Community Services Programme (CSP)

The Community Services Programme (CSP) supports community companies and co-operatives to deliver local social, economic and environmental services that tackle disadvantage by providing a co-funding contribution towards the cost of employing a manager and full-time equivalent (FTE) positions.

The CSP is based on a social enterprise model, whereby community companies and co-operatives are expected to generate a traded income from the delivery of services, which in turn can co-fund the cost of employment, and cover other overheads associated with the delivery of services.

Funded by the Department of Rural and Community Development and administered by Pobal, the CSP supports approximately 400 community companies and co-operatives at any given time.

CSP funded services are found in disadvantaged communities where public and private sector services are lacking, for example, due to geographical or social isolation, or because of demand deficits (i.e. where demand is not being met by existing services).

The objectives of the programme are to,

  • Promote social enterprise as an approach to alleviating disadvantage and addressing local social, economic and environmental needs which are not being met through public or private funding or other resources.
  • Create sustainable jobs for those most distant from the labour market, in particular for those who are long term unemployed and from specific target groups.
  • Promote sustainable social and economic development.
  • Enable service providers to lever additional public investment to improve facilities and services
  • Strengthen local ownership through participation in decision making.
  • Support social innovation and encourage sharing of learning and expertise between participating service providers.

The CSP funding model is expressed as a fixed annual co-funding contribution towards the costs of employing a manager and/or a specified number of full time equivalent positions (FTEs). The co-funding contribution towards employing each Full-Time Equivalent position (“FTEs”) is €19,033 per annum. Where the CSP contributes to the cost of employing a manager, this amounts to €32,000 co-funding per annum.

CSP funded community companies and co-operatives fall under one of the following categories within the programme. Those who:

  • Operate community halls and facilities (CSP Strand 1)
  • Provide services to local, regional and national geographical communities or communities of interest, especially to disadvantaged communities (CSP Strand 2)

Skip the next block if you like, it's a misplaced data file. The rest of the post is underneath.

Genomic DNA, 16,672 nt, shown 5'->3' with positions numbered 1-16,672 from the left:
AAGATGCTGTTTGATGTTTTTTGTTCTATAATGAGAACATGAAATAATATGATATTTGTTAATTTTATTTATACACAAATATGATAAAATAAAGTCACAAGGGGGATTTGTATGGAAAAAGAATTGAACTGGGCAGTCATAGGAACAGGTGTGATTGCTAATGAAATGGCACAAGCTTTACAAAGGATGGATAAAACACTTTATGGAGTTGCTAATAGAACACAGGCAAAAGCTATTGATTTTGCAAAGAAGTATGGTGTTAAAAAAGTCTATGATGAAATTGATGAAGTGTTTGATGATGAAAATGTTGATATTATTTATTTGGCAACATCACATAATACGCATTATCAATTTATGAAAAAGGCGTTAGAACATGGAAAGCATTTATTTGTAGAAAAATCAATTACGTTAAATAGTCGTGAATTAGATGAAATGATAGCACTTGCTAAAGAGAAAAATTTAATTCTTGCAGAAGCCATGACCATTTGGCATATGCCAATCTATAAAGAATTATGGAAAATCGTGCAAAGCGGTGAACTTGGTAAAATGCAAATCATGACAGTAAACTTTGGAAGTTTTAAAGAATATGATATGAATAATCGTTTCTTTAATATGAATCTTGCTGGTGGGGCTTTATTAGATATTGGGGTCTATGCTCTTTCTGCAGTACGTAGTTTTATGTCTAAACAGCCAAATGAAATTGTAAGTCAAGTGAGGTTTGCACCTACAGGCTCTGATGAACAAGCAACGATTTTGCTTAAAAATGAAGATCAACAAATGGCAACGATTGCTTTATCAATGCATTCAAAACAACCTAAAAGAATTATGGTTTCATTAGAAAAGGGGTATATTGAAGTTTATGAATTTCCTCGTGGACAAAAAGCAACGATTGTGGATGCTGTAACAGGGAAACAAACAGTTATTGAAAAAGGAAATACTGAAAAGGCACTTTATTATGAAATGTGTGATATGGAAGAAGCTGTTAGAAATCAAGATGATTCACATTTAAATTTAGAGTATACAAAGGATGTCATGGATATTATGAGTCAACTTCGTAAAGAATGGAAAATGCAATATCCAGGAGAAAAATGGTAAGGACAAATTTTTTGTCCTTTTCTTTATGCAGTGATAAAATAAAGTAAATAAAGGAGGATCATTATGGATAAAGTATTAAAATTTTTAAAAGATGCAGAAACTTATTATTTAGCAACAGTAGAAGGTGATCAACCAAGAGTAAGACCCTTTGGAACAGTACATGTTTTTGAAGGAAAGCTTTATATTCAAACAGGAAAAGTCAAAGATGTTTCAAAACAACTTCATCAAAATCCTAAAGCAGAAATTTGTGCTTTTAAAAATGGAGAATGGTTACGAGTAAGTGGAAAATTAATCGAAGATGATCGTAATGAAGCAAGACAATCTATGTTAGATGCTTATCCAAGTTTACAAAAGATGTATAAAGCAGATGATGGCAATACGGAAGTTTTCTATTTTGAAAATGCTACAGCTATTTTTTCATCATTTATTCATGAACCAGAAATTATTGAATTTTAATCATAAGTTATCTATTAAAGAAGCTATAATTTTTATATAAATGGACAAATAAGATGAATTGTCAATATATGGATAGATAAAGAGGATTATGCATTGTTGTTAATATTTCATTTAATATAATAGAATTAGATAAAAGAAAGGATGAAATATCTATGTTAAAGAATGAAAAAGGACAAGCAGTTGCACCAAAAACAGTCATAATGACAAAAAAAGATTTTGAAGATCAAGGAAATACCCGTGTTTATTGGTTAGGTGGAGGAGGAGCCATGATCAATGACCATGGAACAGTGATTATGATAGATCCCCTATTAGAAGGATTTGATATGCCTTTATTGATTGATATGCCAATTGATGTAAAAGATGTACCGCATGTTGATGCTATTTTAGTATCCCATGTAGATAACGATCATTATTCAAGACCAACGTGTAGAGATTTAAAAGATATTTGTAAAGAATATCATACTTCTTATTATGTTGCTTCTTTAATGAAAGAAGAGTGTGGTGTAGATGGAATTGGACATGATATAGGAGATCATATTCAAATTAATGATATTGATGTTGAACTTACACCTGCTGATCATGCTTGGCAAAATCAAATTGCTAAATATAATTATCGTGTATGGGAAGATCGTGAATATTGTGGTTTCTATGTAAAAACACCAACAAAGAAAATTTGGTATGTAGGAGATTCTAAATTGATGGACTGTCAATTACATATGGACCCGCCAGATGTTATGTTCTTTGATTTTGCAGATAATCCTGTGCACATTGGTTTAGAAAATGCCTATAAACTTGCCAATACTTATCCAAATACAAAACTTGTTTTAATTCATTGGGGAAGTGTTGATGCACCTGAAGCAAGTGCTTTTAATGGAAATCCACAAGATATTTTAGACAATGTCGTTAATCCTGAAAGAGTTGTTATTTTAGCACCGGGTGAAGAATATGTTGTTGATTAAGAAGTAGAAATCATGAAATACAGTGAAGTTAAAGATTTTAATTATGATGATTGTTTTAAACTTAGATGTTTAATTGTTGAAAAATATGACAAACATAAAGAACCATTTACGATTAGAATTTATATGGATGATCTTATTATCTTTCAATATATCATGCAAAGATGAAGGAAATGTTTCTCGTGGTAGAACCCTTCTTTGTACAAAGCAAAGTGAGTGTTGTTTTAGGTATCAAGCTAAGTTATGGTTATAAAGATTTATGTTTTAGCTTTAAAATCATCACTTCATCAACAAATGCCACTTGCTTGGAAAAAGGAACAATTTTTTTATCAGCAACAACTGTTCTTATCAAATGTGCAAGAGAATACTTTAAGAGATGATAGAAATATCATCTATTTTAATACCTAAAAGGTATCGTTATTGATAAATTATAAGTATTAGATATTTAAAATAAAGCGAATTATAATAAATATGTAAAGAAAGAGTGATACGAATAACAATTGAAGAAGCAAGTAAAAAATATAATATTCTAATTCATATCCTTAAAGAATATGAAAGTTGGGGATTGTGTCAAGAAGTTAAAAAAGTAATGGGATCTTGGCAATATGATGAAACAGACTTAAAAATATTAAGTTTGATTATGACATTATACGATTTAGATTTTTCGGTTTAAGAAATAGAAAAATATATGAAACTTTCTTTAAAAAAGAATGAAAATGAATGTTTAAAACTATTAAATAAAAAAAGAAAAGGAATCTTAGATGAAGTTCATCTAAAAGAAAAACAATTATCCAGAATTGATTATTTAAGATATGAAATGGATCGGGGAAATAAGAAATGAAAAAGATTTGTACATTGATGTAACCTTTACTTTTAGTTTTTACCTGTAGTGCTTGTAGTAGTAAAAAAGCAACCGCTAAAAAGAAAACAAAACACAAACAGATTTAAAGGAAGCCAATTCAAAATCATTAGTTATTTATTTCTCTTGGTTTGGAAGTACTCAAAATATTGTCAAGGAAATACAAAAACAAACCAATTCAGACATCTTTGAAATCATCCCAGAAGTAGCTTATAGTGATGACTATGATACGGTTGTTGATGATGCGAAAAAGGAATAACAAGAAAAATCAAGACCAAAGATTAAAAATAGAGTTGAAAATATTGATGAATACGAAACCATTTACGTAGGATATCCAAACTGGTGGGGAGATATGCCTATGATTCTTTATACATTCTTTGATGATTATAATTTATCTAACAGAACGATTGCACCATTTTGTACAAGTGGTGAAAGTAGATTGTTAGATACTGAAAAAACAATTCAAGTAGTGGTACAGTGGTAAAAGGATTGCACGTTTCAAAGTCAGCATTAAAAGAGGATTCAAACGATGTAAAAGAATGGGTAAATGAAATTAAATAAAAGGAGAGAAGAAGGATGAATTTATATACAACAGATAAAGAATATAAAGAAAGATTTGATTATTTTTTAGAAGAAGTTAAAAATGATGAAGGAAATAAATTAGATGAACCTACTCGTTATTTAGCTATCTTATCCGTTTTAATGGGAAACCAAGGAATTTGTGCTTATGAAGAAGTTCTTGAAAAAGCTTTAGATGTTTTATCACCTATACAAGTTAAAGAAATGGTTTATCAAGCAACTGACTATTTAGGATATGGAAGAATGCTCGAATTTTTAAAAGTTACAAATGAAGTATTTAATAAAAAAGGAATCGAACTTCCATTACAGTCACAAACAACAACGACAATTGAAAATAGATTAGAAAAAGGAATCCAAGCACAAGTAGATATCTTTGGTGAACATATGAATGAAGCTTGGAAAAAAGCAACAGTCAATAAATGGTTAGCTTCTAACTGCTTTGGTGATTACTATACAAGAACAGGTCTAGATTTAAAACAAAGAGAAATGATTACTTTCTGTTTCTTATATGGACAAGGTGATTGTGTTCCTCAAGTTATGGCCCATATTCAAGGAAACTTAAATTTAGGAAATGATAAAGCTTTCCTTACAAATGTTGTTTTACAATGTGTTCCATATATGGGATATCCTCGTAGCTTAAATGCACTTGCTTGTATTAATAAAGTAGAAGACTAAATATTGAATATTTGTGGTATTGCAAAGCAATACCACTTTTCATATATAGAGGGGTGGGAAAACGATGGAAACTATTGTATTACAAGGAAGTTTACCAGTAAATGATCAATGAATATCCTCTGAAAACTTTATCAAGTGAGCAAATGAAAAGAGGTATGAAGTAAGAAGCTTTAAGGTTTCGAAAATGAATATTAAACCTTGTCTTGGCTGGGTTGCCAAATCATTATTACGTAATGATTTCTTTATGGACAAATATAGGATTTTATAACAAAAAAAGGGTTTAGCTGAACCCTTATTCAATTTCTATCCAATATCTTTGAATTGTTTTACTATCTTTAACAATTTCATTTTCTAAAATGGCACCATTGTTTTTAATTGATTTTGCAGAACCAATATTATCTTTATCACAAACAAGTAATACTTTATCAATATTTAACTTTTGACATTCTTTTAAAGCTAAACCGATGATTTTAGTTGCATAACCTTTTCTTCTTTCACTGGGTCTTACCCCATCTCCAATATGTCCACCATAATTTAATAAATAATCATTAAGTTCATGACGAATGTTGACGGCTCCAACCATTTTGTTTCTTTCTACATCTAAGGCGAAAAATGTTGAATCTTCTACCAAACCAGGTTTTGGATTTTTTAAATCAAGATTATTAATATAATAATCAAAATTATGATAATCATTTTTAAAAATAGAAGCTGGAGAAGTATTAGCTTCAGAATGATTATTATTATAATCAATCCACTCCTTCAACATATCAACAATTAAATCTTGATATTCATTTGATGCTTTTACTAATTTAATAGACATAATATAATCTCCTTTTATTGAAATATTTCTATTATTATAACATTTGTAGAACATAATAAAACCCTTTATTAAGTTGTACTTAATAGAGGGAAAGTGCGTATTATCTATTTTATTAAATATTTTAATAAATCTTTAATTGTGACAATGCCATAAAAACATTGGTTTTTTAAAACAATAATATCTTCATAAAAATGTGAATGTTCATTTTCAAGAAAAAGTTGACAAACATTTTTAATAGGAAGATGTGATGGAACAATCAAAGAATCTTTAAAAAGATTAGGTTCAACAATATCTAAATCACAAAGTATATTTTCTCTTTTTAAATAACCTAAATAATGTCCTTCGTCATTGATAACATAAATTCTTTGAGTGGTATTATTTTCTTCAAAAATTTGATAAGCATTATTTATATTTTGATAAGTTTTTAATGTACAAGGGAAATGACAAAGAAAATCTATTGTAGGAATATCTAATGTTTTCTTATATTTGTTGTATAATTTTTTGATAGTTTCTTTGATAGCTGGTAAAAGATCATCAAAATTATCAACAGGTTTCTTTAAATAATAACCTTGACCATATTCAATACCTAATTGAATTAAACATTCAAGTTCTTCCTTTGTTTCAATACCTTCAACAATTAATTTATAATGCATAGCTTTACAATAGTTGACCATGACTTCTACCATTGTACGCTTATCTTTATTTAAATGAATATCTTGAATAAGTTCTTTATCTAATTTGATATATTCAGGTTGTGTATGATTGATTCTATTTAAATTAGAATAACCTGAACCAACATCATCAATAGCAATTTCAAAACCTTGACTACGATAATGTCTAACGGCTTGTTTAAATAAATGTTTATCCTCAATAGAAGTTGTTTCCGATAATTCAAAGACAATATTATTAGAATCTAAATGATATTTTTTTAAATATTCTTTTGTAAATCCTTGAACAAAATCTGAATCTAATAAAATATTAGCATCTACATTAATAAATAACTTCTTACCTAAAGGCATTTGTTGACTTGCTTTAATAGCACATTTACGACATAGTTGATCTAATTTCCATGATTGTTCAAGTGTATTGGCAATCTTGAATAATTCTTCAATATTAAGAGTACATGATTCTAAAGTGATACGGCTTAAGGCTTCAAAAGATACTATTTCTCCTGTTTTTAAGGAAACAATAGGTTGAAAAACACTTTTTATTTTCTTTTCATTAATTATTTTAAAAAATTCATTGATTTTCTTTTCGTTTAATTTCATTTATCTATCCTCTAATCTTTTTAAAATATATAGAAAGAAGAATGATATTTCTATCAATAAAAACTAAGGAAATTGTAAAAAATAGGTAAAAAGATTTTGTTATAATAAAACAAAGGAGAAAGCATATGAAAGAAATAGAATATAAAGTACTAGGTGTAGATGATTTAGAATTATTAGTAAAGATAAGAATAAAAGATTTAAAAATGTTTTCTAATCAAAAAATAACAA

• Operate social enterprises that provide employment for specific disadvantaged groups namely Travellers, people with disabilities, ex-prisoners and recovering drug mis-users (CSP Strand 3)

Additional information concerning the CSP can be found in the CSP Operating Manual

CSP funded service providers can access all other guidance material on the CSP portal by using your login details.


Resources

CSP Resources

Frequently Asked Questions

What is the difference between the Community Services Programme (CSP) and employment activation programmes/schemes?

There are clear differences between the CSP and active labour market programmes run by the Department of Employment Affairs & Social Protection such as Community Employment, Tús, Gateway and the Rural Social Scheme. Such programmes provide additional income to jobseekers in exchange for working a set number of hours, usually 19.5 hours per week, in a community based organisation or setting. The objectives of such programmes are to provide individuals with work experience or placements in local community settings, in most cases for a defined period of time. The focus in the main is on the individual to assist re-entry to the labour market.

On the contrary, the CSP provides a co-funding contribution to service providers to employ a manager and/or Full Time Equivalents (FTEs) to help deliver the objectives of the community service. The focus here is on service delivery to disadvantaged communities and target groups. Employees are recruited from the labour market subject to the service provider meeting certain programme requirements. As such, the CSP enables the creation of paid employment positions and is not a welfare payment, or an add-on to a welfare payment. This approach sets the programme apart from other public funding sources and reflects the social enterprise ethos of the programme.

What are the main characteristics of organisations funded under CSP?

The vast majority of CSP service providers contain the following key characteristics,